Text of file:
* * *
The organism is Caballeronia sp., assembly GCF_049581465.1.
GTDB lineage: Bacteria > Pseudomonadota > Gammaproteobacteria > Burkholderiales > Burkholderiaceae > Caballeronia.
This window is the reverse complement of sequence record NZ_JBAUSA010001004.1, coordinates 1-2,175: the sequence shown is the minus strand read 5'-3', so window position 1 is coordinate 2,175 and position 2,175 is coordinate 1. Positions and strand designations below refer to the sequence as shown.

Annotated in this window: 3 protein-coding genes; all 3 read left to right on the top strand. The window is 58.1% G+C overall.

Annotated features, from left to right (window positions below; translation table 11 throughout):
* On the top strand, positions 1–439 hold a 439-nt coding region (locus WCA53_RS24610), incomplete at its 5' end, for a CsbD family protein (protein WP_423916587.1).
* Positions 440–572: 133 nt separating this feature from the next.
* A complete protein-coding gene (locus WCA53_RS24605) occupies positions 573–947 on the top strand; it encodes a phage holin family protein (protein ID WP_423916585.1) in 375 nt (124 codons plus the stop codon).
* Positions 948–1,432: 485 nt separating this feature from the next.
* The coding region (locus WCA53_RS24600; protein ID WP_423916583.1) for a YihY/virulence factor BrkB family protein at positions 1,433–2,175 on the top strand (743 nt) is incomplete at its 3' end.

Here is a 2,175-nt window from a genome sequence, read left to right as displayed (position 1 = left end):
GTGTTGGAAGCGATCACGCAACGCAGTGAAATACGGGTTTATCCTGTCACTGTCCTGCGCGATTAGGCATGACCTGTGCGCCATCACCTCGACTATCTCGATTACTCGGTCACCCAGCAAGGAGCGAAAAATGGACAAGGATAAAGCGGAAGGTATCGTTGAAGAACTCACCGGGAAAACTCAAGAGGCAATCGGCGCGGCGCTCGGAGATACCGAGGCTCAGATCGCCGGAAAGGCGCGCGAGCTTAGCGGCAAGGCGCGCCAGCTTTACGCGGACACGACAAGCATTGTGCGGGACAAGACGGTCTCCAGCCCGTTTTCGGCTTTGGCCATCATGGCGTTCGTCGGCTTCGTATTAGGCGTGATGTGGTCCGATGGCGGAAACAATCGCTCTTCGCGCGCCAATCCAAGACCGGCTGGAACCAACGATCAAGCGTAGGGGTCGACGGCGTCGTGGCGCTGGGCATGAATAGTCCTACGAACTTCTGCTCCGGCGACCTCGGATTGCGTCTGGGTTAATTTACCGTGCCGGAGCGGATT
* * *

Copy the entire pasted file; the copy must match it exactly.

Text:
The organism is Caballeronia sp., assembly GCF_049581465.1.
GTDB lineage: Bacteria > Pseudomonadota > Gammaproteobacteria > Burkholderiales > Burkholderiaceae > Caballeronia.
This window is the reverse complement of sequence record NZ_JBAUSA010001004.1, coordinates 1-2,175: the sequence shown is the minus strand read 5'-3', so window position 1 is coordinate 2,175 and position 2,175 is coordinate 1. Positions and strand designations below refer to the sequence as shown.

Annotated in this window: 3 protein-coding genes; all 3 read left to right on the top strand. The window is 58.1% G+C overall.

Annotated features, from left to right (window positions below; translation table 11 throughout):
* On the top strand, positions 1–439 hold a 439-nt coding region (locus WCA53_RS24610), incomplete at its 5' end, for a CsbD family protein (protein WP_423916587.1).
* Positions 440–572: 133 nt separating this feature from the next.
* A complete protein-coding gene (locus WCA53_RS24605) occupies positions 573–947 on the top strand; it encodes a phage holin family protein (protein ID WP_423916585.1) in 375 nt (124 codons plus the stop codon).
* Positions 948–1,432: 485 nt separating this feature from the next.
* The coding region (locus WCA53_RS24600; protein ID WP_423916583.1) for a YihY/virulence factor BrkB family protein at positions 1,433–2,175 on the top strand (743 nt) is incomplete at its 3' end.

Here is a 2,175-nt window from a genome sequence, read left to right as displayed (position 1 = left end):
GTGTTGGAAGCGATCACGCAACGCAGTGAAATACGGGTTTATCCTGTCACTGTCCTGCGCGATTAGGCATGACCTGTGCGCCATCACCTCGACTATCTCGATTACTCGGTCACCCAGCAAGGAGCGAAAAATGGACAAGGATAAAGCGGAAGGTATCGTTGAAGAACTCACCGGGAAAACTCAAGAGGCAATCGGCGCGGCGCTCGGAGATACCGAGGCTCAGATCGCCGGAAAGGCGCGCGAGCTTAGCGGCAAGGCGCGCCAGCTTTACGCGGACACGACAAGCATTGTGCGGGACAAGACGGTCTCCAGCCCGTTTTCGGCTTTGGCCATCATGGCGTTCGTCGGCTTCGTATTAGGCGTGATGTGGTCCGATGGCGGAAACAATCGCTCTTCGCGCGCCAATCCAAGACCGGCTGGAACCAACGATCAAGCGTAGGGGTCGACGGCGTCGTGGCGCTGGGCATGAATAGTCCTACGAACTTCTGCTCCGGCGACCTCGGATTGCGTCTGGGTTAATTTACCGTGCCGGAGCGGATT